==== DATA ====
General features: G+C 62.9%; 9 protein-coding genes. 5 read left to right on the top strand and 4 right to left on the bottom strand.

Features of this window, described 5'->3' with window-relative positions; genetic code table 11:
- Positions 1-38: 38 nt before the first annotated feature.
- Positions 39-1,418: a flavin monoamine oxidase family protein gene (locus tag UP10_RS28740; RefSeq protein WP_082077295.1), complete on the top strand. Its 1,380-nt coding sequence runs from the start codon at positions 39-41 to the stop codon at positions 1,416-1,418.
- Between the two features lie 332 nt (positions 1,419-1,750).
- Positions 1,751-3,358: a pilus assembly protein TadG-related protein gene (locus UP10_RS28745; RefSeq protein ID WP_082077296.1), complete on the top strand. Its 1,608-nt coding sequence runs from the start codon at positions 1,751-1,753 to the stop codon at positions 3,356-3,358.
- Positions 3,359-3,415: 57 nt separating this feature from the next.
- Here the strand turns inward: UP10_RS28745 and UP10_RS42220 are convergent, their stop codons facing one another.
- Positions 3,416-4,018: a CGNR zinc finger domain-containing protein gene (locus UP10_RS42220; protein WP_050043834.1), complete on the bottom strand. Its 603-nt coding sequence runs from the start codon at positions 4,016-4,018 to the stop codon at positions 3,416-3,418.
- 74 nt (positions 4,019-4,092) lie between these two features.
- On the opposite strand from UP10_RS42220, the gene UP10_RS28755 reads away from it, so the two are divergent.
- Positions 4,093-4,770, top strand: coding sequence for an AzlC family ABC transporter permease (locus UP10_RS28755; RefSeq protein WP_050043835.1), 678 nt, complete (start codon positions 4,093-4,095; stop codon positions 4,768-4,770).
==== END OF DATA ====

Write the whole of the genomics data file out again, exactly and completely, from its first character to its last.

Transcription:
General features: G+C 62.9%; 9 protein-coding genes. 5 read left to right on the top strand and 4 right to left on the bottom strand.

Features of this window, described 5'->3' with window-relative positions; genetic code table 11:
- Positions 1-38: 38 nt before the first annotated feature.
- Positions 39-1,418: a flavin monoamine oxidase family protein gene (locus tag UP10_RS28740; RefSeq protein WP_082077295.1), complete on the top strand. Its 1,380-nt coding sequence runs from the start codon at positions 39-41 to the stop codon at positions 1,416-1,418.
- Between the two features lie 332 nt (positions 1,419-1,750).
- Positions 1,751-3,358: a pilus assembly protein TadG-related protein gene (locus UP10_RS28745; RefSeq protein ID WP_082077296.1), complete on the top strand. Its 1,608-nt coding sequence runs from the start codon at positions 1,751-1,753 to the stop codon at positions 3,356-3,358.
- Positions 3,359-3,415: 57 nt separating this feature from the next.
- Here the strand turns inward: UP10_RS28745 and UP10_RS42220 are convergent, their stop codons facing one another.
- Positions 3,416-4,018: a CGNR zinc finger domain-containing protein gene (locus UP10_RS42220; protein WP_050043834.1), complete on the bottom strand. Its 603-nt coding sequence runs from the start codon at positions 4,016-4,018 to the stop codon at positions 3,416-3,418.
- 74 nt (positions 4,019-4,092) lie between these two features.
- On the opposite strand from UP10_RS42220, the gene UP10_RS28755 reads away from it, so the two are divergent.
- Positions 4,093-4,770, top strand: coding sequence for an AzlC family ABC transporter permease (locus UP10_RS28755; RefSeq protein WP_050043835.1), 678 nt, complete (start codon positions 4,093-4,095; stop codon positions 4,768-4,770).